The sibling duo behind Farmhouse Facelift
Siblings Carolyn Wilbrink and Billy Pearson are making their HGTV Canada debut by putting a modern twist on antiquing and the art of restoring farmhouses.
Growing up, siblings Carolyn Wilbrink and Billy Pearson were known to “borrow” their father’s tools and, with their sister, build forts in the back fields of their family farm in Waterdown, Ont., just a stone’s throw outside Hamilton. Whether all these tools made it back into their father’s tool box is still an open question among the family, but what’s clear is that Wilbrink and Pearson have always had a penchant for channelling their energy and creativity into architectural creation.
It is also clear that they are both extremely proud of being the son and daughter of the soil that they grew up on and the lessons that have come from being farm kids: “We always helped out on the farm, when we were kids … we learned a lot about hard work and the importance of hard work.” Through this work ethic, their childhood passion has grown into a career of restoring heritage homes, which Wilbrink and Pearson bring to television in their new HGTV Canada series Farmhouse Facelift, premiering Wednesday, March 3, at 10 p.m. Throughout the season, the sibling duo collaborates to modernize, refurbish and up-cycle farmhouses with a view to enhancing their charm, while staying true to their original character. With sustainability being a central tenet of the show, Pearson hits the nail on the head when saying: “If something’s been around for 100–150 years, why would you replace it? Why wouldn’t you just fix it and make it last even longer? If we go into a space, and they have materials that we can reuse, that’s what we specialize in.”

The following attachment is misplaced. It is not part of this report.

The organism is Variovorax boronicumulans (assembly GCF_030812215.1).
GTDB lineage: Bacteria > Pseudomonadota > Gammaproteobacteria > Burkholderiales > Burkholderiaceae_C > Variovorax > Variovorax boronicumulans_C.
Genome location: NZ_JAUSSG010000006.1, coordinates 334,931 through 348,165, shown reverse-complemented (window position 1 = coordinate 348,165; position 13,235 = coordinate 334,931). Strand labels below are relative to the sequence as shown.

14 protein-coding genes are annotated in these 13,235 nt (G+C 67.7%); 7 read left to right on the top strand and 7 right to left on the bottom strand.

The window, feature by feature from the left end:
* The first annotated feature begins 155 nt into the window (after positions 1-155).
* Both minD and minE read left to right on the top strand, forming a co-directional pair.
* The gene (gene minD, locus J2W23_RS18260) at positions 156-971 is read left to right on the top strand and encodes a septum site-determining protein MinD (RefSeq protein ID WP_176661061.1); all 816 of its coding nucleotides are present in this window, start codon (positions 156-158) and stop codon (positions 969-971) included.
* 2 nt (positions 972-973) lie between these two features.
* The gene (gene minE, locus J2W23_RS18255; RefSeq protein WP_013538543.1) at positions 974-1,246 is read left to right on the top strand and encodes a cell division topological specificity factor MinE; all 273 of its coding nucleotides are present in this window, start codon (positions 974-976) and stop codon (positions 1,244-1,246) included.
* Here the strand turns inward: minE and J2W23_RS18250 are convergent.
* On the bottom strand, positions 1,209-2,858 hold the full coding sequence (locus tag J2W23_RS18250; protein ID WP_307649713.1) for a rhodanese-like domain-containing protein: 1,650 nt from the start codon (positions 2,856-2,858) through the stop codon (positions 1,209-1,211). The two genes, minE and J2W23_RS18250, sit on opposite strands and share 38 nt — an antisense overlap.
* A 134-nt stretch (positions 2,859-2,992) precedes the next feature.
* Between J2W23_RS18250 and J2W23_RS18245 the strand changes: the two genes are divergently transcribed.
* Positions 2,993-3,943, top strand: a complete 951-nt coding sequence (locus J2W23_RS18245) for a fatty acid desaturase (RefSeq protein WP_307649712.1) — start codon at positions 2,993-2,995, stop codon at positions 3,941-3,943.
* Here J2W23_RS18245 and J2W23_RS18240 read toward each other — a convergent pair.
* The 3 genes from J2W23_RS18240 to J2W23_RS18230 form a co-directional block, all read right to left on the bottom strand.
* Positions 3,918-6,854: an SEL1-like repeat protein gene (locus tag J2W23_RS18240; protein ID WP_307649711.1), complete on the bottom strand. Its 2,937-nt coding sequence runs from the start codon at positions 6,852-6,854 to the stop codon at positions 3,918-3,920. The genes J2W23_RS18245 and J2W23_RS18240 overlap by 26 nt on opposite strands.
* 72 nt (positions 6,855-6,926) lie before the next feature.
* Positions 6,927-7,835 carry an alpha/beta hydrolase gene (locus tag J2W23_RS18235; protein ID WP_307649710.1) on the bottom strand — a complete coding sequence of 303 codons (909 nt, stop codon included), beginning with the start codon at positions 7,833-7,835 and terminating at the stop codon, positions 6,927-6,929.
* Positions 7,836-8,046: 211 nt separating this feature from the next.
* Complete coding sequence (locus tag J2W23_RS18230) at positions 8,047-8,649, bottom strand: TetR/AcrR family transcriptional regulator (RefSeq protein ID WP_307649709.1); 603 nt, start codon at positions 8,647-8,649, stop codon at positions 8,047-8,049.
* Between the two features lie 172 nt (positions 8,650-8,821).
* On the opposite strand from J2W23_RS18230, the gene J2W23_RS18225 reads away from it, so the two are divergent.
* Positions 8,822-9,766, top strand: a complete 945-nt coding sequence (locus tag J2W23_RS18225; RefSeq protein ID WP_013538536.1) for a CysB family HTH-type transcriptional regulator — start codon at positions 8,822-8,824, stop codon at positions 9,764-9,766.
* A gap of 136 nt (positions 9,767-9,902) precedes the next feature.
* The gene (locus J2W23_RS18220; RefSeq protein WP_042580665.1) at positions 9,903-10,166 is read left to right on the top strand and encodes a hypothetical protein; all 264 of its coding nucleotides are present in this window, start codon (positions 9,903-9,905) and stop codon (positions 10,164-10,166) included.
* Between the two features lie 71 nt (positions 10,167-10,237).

There are a few ways Wilbrink and Pearson have infused farmhouse chic into modern décor on the show’s projects. For example, Wilbrink recommends adding wood or wood beams, mixed metals, like iron, or something with a patina that has some history and character for those looking to add some country charm to their home. Pearson suggests repurposing something that would have otherwise gone to a landfill: “Carolyn and I love to go antiquing. Antiquing is always a lot of fun because you go in not knowing what you want, you just kind of go treasure-hunting. When it comes to antiquing, though, less is more, because you can definitely overdo it, you don’t want it to look like grandma’s house.”
“If something’s been around for 100–150 years, why would you replace it? Why wouldn’t you just fix it and make it last even longer?”
Both Wilbrink and Pearson admit that the premiere episode of Farmhouse Facelift is one of their favourites. On this episode, they work their magic on a farmhouse that has been in a family for four generations. The importance of family history to a home is not lost on Wilbrink and Pearson, who are able to thread the needle between preservation and transformation by integrating a modern twist on traditional materials. The breathtaking result is reason enough to tune in.
As the siblings faithfully restore farmhouses on the show, the fruits of their labours are equally rewarding for them as they are for the owners: The renovations have proven to be a powerful unifier during an unsettling time for many of us, and remind us that, sometimes, a bit of country charm can go a long way.
As Wilbrink and Pearson reflect on the homes they worked on, they express how grateful they are to have had the opportunity to make this show: “The show, as a whole, has been a huge reward. It’s almost like winning the lottery, because there are so many incredible designers and contractors out there.” After all, Pearson said it best: “We’re just a couple of country kids, doing what we love, and this all happened.